Despite now being a two-time all-star, Kyle Lowry has really improved his game this year. In only a few more minutes per game, he upped his scoring average from 17.8 to 21.4 points per game. That puts him as the 14th highest scoring player in the league. He’s averaging more rebounds, and assists, but most impressive are his percentages. His field goal percentage went from 41.2 to 43.6 percent, which is fine, but his three-point percentage went from 33.8 percent (not that great) to 39.0 percent (lethal). He even got invited to participate in the three-point contest at All-Star weekend “at his house” in Toronto.
Jae Crowder (Boston Celtics)
The Boston Celtics must really be surging if they have two candidates for MIP. Jae Crowder is the second player that is in the conversation along with Thomas. Crowder is in a lot of ways similar to DeMarre Carroll, but may be even better.
The former second-round pick has really picked up his game, going from starting 17 games last season after getting traded from Dallas to starting all 59 games for Boston thus far this season. With a big role increase (24.2 to 32.1 minutes) Crowder has made the most of it, going from 9.5 to 14.4 points per game – and he’s not even the focal point of that offense. Even better he’s increased his field goal percentage from 41.8 to 45.7 and his three-point percentage increase is even more dramatic (28.2 to 36.0 percent). That’s an amazing improvement, and it’s on more attempts per game. He’s also rebounding and assisting a bit better and plays terrific defense. He has been a nice addition for Boston and is locked up at a very team-friendly contract.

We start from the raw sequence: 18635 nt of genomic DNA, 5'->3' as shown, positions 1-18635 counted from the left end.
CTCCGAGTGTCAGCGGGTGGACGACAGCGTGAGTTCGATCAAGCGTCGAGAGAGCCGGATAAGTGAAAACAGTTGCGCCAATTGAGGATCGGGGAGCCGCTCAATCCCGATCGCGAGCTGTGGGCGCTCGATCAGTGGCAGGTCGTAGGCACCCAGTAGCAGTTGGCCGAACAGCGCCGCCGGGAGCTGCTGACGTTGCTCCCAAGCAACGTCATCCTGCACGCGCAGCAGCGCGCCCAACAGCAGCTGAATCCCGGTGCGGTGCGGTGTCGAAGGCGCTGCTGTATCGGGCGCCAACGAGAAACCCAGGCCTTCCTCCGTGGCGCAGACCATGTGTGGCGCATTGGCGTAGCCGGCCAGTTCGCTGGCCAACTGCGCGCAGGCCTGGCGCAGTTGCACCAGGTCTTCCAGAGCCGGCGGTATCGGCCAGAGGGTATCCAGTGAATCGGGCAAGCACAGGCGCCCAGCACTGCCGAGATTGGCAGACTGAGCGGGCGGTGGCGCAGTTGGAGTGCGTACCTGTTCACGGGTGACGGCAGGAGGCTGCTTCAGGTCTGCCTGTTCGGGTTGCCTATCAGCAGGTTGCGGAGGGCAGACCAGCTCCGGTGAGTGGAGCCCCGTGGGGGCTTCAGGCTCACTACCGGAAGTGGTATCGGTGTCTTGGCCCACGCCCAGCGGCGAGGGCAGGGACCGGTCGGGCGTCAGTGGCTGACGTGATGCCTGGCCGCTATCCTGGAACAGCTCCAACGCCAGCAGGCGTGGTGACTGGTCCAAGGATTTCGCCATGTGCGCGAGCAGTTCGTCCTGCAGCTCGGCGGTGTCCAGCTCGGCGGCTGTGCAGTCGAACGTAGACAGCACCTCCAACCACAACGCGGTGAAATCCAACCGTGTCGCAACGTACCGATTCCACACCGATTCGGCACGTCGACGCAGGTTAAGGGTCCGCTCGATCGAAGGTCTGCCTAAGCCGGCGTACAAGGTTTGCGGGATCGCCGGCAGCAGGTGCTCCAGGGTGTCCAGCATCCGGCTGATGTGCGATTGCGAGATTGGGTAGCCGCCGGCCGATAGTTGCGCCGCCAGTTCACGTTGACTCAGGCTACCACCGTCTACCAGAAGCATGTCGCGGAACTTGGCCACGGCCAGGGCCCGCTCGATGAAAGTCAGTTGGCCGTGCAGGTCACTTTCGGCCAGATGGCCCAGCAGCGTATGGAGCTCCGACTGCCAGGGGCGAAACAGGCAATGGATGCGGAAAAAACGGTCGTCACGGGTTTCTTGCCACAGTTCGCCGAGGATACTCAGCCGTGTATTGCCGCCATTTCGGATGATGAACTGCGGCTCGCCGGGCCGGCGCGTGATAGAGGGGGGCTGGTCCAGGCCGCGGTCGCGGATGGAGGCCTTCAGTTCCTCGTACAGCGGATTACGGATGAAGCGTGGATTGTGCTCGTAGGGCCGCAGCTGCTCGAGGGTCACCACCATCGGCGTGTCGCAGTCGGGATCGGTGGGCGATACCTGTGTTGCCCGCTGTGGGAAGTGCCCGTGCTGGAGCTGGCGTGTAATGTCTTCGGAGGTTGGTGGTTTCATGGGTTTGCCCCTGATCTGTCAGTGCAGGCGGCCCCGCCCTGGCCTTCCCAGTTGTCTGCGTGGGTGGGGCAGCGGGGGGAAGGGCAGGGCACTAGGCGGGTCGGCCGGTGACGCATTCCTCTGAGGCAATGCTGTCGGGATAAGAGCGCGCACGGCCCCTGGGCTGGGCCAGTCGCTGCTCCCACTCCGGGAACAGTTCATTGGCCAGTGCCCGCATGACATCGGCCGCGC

Unfortunately, for all these players, the Most Improved Player award is C.J. McCollum’s to lose and there is no indication he’ll be slowing down any time soon.